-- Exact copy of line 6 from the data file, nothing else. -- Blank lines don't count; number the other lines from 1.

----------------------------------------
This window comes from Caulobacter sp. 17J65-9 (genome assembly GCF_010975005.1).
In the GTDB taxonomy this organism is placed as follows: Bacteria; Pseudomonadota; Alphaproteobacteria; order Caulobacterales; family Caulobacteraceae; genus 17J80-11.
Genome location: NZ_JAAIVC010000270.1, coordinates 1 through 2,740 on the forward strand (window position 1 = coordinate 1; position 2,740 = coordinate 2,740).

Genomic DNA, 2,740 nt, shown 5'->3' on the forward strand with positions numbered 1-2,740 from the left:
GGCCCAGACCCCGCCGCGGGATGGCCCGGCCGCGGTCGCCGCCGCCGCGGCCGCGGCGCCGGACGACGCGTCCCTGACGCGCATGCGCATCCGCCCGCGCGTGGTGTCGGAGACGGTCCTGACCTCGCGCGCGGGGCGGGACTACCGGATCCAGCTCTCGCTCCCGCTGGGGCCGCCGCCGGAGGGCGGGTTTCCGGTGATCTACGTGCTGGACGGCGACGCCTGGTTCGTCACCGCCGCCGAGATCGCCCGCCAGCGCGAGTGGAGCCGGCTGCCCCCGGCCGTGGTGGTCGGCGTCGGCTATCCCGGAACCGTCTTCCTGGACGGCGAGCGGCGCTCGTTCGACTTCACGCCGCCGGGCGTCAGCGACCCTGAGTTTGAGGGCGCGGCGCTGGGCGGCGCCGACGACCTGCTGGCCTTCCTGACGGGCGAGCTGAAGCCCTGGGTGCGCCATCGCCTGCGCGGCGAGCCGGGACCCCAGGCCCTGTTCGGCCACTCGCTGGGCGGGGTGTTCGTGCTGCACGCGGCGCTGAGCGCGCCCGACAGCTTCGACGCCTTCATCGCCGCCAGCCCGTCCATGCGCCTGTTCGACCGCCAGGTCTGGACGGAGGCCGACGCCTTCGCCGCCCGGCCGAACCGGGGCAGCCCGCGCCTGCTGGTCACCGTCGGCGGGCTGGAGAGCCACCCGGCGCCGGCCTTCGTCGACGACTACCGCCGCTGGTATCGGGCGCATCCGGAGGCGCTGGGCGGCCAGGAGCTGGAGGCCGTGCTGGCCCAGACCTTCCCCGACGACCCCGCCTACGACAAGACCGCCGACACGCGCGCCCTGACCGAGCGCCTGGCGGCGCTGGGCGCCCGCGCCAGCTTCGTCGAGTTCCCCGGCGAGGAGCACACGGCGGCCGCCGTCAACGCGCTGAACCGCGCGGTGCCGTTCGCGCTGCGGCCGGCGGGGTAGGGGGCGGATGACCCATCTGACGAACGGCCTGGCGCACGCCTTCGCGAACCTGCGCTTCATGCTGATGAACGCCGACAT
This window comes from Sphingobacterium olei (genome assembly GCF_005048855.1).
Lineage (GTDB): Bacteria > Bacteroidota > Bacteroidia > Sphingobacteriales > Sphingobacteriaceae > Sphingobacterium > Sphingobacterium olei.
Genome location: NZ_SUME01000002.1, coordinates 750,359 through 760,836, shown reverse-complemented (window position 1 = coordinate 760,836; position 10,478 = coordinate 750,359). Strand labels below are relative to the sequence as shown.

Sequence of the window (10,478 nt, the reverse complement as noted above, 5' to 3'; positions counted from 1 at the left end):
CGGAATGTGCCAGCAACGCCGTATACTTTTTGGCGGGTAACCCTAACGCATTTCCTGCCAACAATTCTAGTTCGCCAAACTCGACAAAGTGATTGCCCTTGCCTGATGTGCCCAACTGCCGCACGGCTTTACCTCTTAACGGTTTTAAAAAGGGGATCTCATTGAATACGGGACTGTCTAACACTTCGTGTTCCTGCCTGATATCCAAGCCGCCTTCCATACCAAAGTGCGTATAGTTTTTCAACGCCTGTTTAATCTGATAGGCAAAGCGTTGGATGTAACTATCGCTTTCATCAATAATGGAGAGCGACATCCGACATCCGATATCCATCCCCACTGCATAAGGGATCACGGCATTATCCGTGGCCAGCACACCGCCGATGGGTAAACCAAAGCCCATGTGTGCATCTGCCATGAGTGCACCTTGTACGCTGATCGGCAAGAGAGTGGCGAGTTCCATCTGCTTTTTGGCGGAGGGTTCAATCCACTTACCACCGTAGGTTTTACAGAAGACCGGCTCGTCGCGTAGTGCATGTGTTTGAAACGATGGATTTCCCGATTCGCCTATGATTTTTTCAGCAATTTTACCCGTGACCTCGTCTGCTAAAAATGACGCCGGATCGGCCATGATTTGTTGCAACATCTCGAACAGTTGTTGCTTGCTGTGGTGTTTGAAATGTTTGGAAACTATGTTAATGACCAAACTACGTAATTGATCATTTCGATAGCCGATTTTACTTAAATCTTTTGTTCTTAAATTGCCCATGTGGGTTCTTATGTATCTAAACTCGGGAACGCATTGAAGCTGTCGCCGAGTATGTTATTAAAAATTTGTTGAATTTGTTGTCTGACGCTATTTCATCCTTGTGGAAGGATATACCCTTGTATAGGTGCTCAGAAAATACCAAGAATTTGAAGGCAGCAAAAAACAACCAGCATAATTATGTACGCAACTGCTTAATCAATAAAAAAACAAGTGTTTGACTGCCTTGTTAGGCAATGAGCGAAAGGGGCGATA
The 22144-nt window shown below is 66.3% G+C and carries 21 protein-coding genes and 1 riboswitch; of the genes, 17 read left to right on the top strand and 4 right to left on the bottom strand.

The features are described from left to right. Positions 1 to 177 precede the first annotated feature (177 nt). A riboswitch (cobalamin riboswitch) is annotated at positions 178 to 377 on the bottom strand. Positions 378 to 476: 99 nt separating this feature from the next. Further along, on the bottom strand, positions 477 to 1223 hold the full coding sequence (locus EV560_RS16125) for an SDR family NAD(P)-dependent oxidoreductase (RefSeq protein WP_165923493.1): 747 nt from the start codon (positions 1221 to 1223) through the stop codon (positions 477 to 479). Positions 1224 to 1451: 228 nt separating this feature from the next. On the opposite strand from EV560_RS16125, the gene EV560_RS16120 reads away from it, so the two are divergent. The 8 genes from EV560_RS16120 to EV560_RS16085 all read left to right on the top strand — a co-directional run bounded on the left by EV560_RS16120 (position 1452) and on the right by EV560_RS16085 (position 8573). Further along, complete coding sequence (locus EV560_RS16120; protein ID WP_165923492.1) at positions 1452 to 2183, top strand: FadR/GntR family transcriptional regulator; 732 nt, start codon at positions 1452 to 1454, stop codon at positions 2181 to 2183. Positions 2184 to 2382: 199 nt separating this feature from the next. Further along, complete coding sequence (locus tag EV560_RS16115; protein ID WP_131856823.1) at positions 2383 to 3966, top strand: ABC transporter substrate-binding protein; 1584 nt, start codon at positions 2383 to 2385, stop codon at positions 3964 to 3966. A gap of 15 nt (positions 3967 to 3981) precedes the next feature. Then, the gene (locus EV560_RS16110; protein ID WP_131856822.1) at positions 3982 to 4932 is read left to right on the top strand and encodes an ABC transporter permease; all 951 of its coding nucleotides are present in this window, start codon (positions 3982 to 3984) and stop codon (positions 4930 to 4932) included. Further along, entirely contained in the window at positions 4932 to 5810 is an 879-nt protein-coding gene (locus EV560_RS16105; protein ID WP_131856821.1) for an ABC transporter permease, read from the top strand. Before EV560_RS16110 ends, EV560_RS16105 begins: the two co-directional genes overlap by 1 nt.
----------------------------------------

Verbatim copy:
This window comes from Sphingobacterium olei (genome assembly GCF_005048855.1).